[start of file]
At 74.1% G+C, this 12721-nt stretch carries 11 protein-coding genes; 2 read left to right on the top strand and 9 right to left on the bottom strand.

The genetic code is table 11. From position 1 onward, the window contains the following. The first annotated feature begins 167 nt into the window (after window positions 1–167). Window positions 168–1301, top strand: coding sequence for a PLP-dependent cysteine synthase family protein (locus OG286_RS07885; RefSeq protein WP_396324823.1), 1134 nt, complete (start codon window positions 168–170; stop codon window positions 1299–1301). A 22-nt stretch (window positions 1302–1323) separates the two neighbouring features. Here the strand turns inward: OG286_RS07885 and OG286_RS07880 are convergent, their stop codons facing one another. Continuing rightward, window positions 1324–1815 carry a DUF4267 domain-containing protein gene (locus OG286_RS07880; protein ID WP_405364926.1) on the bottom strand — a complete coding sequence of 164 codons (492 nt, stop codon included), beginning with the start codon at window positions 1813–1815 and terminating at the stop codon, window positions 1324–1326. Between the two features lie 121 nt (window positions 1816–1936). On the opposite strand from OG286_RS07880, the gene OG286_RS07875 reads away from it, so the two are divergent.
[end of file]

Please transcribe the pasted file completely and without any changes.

At 74.1% G+C, this 12721-nt stretch carries 11 protein-coding genes; 2 read left to right on the top strand and 9 right to left on the bottom strand.

The genetic code is table 11. From position 1 onward, the window contains the following. The first annotated feature begins 167 nt into the window (after window positions 1–167). Window positions 168–1301, top strand: coding sequence for a PLP-dependent cysteine synthase family protein (locus OG286_RS07885; RefSeq protein WP_396324823.1), 1134 nt, complete (start codon window positions 168–170; stop codon window positions 1299–1301). A 22-nt stretch (window positions 1302–1323) separates the two neighbouring features. Here the strand turns inward: OG286_RS07885 and OG286_RS07880 are convergent, their stop codons facing one another. Continuing rightward, window positions 1324–1815 carry a DUF4267 domain-containing protein gene (locus OG286_RS07880; protein ID WP_405364926.1) on the bottom strand — a complete coding sequence of 164 codons (492 nt, stop codon included), beginning with the start codon at window positions 1813–1815 and terminating at the stop codon, window positions 1324–1326. Between the two features lie 121 nt (window positions 1816–1936). On the opposite strand from OG286_RS07880, the gene OG286_RS07875 reads away from it, so the two are divergent.